Exercise Can Heighten Rosacea Effect
But altering workout helps keep symptoms at bay, survey finds
FRIDAY, March 25, 2005 (HealthDay News) -- Exercise is a common trigger for flushing in people with rosacea, but altering exercise regimens can reduce the effect, says a National Rosacea Society survey in the journal Rosacea Review.
Rosacea is a red-faced, acne-like facial condition affecting about 14 million Americans.
According to the survey of almost 1,300 people with rosacea, more than 83 percent said exercise triggered or aggravated the signs and symptoms of their disorder.
However, 42 percent said they modified their exercise routines because of the skin condition, and nearly 9 out of 10 of those that did so said those changes reduced the effect of exercise on their rosacea.
"While exercise is important to a healthy lifestyle, people with rosacea should anticipate flare-ups of rosacea signs and symptoms, especially with strenuous activity or outdoor heat exposure," Dr. James Del Rosso, an assistant clinical professor of dermatology at the University of Nevada Medical School, said in a prepared statement. "By doing simple things, such as working out in the early morning or late evening when the weather is cooler or in a cool indoor environment, rosacea sufferers may be able to reduce the intensity of flare-ups."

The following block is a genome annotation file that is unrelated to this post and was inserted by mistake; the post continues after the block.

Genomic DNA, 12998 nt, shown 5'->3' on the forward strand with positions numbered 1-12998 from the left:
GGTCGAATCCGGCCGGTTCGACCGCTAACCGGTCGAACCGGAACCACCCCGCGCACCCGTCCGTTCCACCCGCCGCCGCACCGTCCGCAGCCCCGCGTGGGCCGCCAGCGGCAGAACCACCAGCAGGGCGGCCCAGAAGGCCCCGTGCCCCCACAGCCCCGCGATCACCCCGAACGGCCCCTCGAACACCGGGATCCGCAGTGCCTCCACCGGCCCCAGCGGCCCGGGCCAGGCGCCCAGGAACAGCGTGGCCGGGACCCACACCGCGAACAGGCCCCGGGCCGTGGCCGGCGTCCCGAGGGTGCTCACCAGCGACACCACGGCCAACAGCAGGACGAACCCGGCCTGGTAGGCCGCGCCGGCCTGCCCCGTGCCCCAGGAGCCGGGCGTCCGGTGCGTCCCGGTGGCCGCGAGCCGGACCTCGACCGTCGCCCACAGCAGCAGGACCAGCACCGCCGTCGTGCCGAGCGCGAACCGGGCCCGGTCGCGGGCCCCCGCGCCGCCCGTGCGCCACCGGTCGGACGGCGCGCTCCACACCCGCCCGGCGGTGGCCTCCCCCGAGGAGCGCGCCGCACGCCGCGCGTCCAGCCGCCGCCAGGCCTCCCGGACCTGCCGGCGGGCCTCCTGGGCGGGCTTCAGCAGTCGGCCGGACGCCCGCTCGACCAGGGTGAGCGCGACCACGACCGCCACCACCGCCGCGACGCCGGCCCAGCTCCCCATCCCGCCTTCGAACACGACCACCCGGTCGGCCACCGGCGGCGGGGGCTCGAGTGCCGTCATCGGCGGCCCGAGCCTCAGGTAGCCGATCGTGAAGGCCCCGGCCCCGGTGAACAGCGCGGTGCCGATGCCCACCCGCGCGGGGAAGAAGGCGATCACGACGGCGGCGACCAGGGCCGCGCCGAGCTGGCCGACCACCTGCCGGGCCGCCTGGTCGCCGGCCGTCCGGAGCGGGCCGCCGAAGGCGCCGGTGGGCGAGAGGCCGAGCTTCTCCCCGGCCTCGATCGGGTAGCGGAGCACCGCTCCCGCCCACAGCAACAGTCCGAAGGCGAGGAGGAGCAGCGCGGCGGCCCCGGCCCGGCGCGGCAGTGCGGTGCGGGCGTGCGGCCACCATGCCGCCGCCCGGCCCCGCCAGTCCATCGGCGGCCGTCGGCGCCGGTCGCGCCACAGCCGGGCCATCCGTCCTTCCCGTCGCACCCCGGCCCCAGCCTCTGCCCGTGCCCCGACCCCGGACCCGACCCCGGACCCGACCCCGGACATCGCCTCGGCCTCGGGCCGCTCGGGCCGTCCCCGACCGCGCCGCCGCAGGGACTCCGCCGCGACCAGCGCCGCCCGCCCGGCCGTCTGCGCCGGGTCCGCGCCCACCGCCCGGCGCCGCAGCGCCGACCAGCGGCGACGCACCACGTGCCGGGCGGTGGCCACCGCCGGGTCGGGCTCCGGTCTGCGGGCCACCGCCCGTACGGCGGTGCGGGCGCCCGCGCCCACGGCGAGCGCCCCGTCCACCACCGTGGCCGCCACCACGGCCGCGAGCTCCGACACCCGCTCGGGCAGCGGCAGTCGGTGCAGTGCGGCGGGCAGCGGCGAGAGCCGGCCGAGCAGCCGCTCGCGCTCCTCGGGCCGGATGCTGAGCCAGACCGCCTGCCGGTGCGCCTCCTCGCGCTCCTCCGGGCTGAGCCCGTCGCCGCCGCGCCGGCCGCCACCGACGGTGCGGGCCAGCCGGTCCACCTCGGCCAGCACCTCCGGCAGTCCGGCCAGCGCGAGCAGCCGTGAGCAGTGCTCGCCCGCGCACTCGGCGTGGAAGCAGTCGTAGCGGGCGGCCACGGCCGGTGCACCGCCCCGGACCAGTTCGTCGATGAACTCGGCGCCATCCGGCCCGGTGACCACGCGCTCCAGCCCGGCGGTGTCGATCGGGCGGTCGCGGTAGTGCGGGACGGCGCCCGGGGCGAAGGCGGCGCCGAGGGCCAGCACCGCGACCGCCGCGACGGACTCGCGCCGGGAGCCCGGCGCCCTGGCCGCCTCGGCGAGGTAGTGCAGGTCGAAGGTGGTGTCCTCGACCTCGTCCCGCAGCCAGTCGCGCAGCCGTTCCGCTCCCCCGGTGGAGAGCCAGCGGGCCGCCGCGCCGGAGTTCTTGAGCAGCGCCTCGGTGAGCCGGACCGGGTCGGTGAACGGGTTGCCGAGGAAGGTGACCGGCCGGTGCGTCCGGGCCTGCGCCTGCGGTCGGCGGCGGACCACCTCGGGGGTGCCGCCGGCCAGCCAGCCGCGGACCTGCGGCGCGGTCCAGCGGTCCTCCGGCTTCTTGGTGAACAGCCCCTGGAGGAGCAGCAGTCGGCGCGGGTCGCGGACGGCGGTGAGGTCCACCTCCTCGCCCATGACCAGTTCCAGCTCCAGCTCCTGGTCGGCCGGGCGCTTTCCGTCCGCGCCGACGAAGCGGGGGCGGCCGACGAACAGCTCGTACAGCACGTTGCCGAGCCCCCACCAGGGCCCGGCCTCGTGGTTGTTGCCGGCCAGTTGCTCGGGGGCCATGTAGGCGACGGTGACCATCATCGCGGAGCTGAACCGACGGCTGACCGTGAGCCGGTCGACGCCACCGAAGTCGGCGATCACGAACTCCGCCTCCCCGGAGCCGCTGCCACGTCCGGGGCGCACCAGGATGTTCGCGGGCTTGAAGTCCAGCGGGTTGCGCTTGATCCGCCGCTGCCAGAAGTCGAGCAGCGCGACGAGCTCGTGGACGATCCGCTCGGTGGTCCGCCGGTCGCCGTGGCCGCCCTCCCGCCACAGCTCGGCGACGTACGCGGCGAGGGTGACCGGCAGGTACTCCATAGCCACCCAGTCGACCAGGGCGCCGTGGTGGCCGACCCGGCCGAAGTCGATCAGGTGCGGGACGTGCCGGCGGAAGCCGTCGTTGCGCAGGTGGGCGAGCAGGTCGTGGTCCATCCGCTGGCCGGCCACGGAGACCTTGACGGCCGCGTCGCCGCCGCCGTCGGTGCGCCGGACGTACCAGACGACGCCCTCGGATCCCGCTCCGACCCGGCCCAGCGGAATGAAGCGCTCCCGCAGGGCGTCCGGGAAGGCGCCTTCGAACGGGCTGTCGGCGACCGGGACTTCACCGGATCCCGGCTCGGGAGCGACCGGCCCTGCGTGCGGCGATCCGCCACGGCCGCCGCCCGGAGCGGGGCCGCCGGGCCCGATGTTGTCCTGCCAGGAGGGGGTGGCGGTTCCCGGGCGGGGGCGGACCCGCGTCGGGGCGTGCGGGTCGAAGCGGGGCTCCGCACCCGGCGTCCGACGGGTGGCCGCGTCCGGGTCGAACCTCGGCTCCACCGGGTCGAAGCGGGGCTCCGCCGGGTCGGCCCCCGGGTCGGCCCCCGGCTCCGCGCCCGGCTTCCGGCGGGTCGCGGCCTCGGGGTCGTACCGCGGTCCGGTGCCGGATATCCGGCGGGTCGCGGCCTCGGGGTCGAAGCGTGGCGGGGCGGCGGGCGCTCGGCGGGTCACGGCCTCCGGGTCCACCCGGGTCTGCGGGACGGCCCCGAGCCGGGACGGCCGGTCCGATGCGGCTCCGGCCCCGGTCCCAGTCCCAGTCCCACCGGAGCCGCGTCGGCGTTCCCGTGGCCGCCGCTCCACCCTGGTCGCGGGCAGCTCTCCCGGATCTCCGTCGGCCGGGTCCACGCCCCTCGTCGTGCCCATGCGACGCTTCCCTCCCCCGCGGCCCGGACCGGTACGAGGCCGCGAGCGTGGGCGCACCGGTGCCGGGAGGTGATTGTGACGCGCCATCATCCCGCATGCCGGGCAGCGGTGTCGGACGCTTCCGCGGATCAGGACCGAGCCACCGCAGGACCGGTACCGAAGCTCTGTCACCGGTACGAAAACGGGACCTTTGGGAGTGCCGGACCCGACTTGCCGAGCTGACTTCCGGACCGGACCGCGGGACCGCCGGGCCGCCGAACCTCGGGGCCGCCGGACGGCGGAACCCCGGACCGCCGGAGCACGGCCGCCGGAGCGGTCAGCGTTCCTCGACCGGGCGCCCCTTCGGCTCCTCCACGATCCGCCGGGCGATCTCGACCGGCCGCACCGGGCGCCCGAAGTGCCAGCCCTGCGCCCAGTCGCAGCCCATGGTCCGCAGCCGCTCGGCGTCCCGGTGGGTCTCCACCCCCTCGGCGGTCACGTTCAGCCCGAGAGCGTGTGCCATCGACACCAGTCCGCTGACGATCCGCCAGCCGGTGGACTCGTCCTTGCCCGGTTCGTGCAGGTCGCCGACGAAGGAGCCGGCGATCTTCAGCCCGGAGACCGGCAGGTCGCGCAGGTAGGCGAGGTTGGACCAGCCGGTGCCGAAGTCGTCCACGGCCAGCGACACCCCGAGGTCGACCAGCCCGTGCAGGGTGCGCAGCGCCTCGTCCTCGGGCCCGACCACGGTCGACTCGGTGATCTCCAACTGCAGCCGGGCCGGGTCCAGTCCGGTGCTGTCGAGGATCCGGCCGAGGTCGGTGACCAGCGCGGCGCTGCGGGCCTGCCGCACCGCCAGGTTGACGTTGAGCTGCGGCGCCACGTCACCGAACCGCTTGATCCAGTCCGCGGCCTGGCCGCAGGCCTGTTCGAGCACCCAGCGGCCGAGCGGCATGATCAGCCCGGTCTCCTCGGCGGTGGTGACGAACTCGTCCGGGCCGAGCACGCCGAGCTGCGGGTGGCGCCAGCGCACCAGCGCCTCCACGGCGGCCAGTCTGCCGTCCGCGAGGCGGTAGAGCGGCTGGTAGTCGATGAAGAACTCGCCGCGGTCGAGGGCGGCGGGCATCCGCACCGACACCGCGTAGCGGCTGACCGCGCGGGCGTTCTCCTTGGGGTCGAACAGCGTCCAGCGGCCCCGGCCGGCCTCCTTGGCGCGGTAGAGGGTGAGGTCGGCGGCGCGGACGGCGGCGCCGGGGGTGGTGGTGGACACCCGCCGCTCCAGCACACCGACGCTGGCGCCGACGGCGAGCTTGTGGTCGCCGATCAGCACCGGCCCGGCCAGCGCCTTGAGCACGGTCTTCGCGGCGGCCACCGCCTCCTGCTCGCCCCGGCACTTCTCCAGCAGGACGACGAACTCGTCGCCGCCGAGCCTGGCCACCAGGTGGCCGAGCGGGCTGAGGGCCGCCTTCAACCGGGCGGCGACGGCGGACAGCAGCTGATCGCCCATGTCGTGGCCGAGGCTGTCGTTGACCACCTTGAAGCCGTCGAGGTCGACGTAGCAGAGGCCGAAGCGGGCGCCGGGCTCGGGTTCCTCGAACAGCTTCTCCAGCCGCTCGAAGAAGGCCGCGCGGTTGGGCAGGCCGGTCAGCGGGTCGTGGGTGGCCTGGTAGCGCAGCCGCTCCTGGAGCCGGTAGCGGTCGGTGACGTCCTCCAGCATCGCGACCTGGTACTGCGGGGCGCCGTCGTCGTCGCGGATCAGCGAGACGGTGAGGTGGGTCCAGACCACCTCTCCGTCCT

Other ways to reduce or avoid flare-ups: exercising more often, but for shorter periods of time; running a fan or opening a window in order to keep cool indoors; and cooling off by drinking cold fluids or by keeping a damp towel around the neck.
The survey found that walking triggered rosacea in 36 percent of the respondents, followed by jogging or running (33.5 percent), aerobics (30.5 percent), weight lifting (16 percent), push-ups or sit-ups (15 percent), and bicycling or spinning (15 percent).
Along with exercise, other common triggers of rosacea flare-ups include hot weather, alcohol, sun exposure, emotional stress, humidity, indoor heat, spicy foods, heated beverages and irritating skin-care products.
The National Rosacea Society has more about rosacea.